It was while wandering the streets of Alipore that Tim Smith realised the truth of that old saying about the small world we live in. The village in Gujarat, in western India, has a population of around 4,000, but every other house has a connection with the UK. “It’s funny, most people in London wouldn’t know where Bradford or Dewsbury is on the map, but out there, as soon as I said I was from Yorkshire they welcomed me with open arms. When the textile trade was booming in England, many people from Alipore left to find work here. They settled not just in Bradford, but in Manchester, Blackburn and Batley and a few generations on there is still a very special link between the two places.”
Tim has been based in Bradford for more than 25 years and his latest collection completes a circle that began in 1989 when he secured a job with the Bradford Heritage Recording Unit, which had been set up to document the lives of local people through a photographic and oral history.
For Tim that meant heading out to the city’s textile factories, capturing those who turned the cogs in the once great industry.
“Textiles linked Bradford with the rest of the world and I soon learnt that the growth of the textile trade over here had been informed by the designs and techniques of Gujarat’s ancient industry. It was a real melting pot of people and cultures and every single person I photographed had a fascinating story to tell about how they or their family had ended up in Bradford.
“I quickly earned the reputation as the guy who photographed textile workers and it’s a theme that has run like a thread throughout my career. This collection was about telling the story of Bradford from the other side, travelling back along the lines of migration to modern-day Gujarat and Mumbai.”
India’s Gateway, which has resulted in both a book and a new exhibition, captures the shared history of Britain and India through the people whose lives bridge both countries. Tim’s portraits feature men like Gulam Ismail, who came to Bradford, via Mombasa, in the 1960s and who now divides his time between Yorkshire and his home town of Pipaldra, near Surat, and Rafik Mulla, a taxi driver from Dewsbury, who flies back to visit his sick father, as well as images from the area’s modern textile trade.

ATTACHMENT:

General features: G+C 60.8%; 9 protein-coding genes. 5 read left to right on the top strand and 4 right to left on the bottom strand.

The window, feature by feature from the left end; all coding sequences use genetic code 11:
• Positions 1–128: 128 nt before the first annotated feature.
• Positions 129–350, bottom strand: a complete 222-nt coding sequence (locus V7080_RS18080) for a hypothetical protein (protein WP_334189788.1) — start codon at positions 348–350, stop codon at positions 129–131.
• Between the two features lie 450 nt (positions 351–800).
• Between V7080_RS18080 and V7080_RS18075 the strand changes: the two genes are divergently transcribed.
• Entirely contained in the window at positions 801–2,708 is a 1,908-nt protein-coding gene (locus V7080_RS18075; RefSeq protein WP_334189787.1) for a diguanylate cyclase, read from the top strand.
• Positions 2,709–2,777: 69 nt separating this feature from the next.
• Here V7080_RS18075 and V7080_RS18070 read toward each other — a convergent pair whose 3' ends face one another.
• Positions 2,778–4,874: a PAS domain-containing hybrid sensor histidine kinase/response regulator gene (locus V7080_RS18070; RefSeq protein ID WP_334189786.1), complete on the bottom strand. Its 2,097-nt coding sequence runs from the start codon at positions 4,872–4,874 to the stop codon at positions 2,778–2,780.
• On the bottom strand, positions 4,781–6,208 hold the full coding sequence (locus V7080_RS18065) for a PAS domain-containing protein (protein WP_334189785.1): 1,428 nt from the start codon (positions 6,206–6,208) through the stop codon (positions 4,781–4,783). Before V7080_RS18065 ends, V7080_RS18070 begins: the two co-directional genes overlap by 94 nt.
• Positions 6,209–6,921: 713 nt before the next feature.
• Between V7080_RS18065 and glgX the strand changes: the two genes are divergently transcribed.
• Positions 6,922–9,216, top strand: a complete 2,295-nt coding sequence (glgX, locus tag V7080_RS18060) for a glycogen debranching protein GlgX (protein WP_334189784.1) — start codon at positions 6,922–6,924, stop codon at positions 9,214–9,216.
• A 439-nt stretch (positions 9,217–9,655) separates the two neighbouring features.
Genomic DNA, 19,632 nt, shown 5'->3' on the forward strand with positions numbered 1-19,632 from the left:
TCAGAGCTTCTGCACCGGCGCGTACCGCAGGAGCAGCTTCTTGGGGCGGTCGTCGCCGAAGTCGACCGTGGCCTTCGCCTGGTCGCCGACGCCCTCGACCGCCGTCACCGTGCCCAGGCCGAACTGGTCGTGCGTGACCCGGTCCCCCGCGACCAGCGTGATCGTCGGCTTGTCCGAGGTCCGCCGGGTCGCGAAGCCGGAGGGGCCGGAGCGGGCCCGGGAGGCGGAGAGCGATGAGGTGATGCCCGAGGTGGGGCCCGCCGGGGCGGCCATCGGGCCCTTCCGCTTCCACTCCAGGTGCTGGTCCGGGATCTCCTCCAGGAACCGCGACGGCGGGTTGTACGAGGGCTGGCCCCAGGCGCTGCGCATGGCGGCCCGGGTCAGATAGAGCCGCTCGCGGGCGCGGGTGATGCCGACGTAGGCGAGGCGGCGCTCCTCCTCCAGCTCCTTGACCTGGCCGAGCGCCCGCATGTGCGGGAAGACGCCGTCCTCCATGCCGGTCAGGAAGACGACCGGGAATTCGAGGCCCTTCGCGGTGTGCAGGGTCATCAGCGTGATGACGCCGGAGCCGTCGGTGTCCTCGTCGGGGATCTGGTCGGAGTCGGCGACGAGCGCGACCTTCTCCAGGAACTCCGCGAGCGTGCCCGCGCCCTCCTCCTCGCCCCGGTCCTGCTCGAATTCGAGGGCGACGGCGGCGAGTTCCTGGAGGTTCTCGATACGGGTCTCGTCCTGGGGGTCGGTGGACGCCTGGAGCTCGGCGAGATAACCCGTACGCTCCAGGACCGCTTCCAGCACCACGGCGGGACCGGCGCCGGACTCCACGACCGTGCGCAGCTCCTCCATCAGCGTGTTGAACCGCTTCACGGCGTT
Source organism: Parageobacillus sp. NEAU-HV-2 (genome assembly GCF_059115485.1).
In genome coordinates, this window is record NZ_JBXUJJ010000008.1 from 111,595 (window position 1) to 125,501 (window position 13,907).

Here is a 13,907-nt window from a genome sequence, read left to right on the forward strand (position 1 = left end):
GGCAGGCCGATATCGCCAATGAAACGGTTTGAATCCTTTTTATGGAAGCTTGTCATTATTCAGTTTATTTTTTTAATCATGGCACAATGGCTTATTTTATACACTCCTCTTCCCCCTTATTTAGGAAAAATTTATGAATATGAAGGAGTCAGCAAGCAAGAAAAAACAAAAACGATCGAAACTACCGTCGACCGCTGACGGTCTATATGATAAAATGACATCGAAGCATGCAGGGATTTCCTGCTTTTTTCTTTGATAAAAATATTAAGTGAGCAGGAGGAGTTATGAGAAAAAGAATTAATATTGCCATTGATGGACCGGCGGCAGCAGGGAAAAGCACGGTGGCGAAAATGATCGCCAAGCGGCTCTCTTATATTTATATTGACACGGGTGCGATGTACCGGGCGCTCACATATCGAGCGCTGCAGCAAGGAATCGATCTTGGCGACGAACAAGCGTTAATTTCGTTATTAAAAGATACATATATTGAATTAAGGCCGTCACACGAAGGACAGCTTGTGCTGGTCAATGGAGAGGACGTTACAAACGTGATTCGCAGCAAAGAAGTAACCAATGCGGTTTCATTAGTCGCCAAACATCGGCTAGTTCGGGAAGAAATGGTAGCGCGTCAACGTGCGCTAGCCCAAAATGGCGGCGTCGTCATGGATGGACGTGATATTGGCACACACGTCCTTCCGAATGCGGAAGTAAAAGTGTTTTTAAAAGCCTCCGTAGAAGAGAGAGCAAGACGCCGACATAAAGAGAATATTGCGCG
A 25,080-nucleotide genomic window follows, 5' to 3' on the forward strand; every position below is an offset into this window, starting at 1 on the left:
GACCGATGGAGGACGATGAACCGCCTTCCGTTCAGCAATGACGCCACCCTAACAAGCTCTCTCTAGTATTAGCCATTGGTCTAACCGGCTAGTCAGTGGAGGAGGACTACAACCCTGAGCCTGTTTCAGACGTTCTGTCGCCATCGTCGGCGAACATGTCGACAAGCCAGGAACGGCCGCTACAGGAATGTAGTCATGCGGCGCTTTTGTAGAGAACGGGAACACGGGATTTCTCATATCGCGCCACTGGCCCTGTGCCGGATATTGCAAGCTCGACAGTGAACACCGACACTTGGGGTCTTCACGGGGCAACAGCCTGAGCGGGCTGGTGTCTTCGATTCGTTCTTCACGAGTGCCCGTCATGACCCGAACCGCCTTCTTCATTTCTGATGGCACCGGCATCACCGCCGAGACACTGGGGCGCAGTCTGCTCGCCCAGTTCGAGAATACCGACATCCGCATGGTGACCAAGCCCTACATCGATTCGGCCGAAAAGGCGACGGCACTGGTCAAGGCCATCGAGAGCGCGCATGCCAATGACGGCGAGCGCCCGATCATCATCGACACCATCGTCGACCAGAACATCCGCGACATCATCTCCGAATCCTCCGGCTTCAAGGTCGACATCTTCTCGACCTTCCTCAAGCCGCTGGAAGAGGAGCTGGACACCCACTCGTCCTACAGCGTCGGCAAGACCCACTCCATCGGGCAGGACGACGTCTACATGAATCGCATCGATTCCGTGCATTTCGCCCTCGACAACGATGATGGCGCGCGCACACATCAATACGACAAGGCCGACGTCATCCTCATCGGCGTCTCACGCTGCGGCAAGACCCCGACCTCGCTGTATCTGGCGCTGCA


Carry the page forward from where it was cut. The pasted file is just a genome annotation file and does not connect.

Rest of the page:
“Before setting off I travelled around England asking British Gujaratis for advice about where to go and who to meet in Gujarat. I covered some 3,000 miles in all and I timed my visit to coincide with the so called NRI season when many Non-Resident Indians escape the cold British winter to visit their family homes.
“Some meetings were arranged in advance, but others just happened by chance, like the day I was in a lift at a hotel and by the time I got out I had been invited to the marriage blessing of a couple from Wembley. Gujarat has a reputation for being an entrepreneurial kind of place and I definitely saw that spirit of ambition.”
Tim says that Indian textiles have been prized for their beauty and quality since ancient times. However, as Britain’s textile industry boomed in the 19th century, the amount of cloth being woven in India fell 40 per cent in just 30 years, causing many manufacturers to close.
“By the 1950s and 60s, when Britain was experiencing a labour shortage, thousands of textile workers were recruited from South Asia to work in mills across Yorkshire, Lancashire and the Midlands. Experienced textile workers went to places like Dewsbury, Batley and Bradford where they could use their skills, but boom turned to bust.
“During the 1980s, large-scale textile manufacturing in Britain went into dramatic decline and it transferred to areas with cheaper labour and perhaps ironically Gujarat’s textile industry is thriving again.”
Working largely away from the tourist trail, Tim says he cut a slightly curious figure. “I think I was pretty much the only white Westerner out there, but in many ways that had its advantages. People who were often ‘Britishers’ themselves would ask me where I was from and as soon as they realised that I was someone who had a real connection to their country they were incredibly welcoming and having told me their own story they would often pass me onto friends and family further down the road.
“This whole project was a personal journey for me, but I hope that it will resonate with others and show how there is a little bit of India in everyone who lives in Britain and how we have left a little bit of Britain over there.”
India’s Gateway is available from jeremymillspublishing.co.uk/bookshop for £18. The accompanying exhibition is at Bradford’s Cartwright Hall to July 3, then at Bagshaw Museum, in Batley, from July 15 to September 23.